11. Ok, so you didn't address the fact that modularizing plugins is still the responsibility of the plugin author. Sure they can modularize, they can abstract, but your average jQuery plugin only does this to a certain extent.

    You did mention contributing back to a plugin, but in reality this is not what most developers want. Try considering this from a production environment point of view: In a production environment I want the tools available to me that I can customize on the fly!

    Side note noted! That site was written by another developer here over a year ago. You'll also note then that we no longer use mootools in any other more recent project to my knowledge, and that the JS on our main site, while separated into Objects, is not really OO and is only really split up into namespaces. So while your argument may be true for some people, it's not for us and is anecdotal at best.

    I think in the end this is just a difference in opinion. You're obviously a hardcore jQuery advocate, and while I certainly consider myself one too, I'm open to the possibility of using jQuery as a tool for developing larger apps in different ways.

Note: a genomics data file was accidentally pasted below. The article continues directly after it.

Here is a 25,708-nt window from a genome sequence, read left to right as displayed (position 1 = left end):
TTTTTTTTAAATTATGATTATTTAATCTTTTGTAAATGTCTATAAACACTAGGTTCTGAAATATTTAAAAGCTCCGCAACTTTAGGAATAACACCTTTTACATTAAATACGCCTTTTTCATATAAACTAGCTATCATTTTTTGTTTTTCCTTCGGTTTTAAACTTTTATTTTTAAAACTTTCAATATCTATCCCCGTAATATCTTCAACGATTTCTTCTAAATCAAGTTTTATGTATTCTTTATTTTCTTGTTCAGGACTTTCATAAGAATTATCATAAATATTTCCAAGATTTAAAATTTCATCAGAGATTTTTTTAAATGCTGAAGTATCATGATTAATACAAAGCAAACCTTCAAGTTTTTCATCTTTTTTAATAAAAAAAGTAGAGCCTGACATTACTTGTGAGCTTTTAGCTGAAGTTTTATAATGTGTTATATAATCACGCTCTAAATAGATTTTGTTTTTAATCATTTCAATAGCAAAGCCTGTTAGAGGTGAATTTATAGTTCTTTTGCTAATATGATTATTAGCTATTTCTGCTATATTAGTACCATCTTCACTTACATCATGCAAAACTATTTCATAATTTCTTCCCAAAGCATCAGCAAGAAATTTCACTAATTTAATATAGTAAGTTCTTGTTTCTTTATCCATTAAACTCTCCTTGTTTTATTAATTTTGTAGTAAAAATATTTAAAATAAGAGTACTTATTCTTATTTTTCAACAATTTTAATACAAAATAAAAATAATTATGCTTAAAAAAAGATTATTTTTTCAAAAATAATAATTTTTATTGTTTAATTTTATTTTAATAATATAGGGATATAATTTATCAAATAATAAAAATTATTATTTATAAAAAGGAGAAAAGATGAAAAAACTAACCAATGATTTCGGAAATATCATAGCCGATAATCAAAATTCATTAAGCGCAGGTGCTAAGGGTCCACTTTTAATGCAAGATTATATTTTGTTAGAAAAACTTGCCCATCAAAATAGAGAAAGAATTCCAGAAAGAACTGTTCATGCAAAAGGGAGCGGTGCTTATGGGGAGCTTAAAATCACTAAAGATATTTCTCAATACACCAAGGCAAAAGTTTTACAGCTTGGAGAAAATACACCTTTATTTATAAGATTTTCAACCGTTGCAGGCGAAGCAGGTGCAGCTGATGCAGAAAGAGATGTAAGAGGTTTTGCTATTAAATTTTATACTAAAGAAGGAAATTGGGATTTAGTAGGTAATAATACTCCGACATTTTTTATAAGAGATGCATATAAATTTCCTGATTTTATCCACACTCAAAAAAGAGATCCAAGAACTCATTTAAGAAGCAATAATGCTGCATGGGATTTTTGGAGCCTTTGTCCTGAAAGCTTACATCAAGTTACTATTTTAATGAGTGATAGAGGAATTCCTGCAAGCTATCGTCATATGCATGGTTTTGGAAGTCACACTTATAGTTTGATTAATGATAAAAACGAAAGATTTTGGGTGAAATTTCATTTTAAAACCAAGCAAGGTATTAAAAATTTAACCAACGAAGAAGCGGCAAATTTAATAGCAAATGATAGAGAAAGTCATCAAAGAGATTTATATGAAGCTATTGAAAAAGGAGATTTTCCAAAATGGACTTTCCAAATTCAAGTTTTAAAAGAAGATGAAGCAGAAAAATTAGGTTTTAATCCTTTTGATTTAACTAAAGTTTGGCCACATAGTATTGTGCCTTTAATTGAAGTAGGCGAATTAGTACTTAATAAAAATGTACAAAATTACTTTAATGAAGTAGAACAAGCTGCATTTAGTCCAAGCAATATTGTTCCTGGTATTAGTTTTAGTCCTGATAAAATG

12. "So while your argument may be true for some people, it's not for us and is anecdotal at best."
    Yes, my opinion is based on observing the community's responses and doesn't apply to everyone.

    "I think in the end this is just a difference in opinion. You're obviously a hardcore jQuery advocate, and while I certainly consider myself one too, I'm open to the possibility of using jQuery as a tool for developing larger apps in different ways."
    Best of luck. I am open to anything once I see an example of something I can't already do in a straight forward way.

  13. I'm a bit late to the game here but I thought I'd put my two cents in. Basically, Low Pro (for Prototype) started out as a mixed back of patches and additions to Prototype that I used to support unobtrusive scripting but one part of the library that really took on its own life was the idea of Behaviour classes and that is essentially what Low Pro for jQuery contains as all the other stuff is not needed.

    So, it seems that the purpose if Behaviour classes is a bit unclear. You can't do anything else with Low Pro that you couldn't do another way. It *is* just a way of working and organising larger applications. It does have a number of really large advantages though: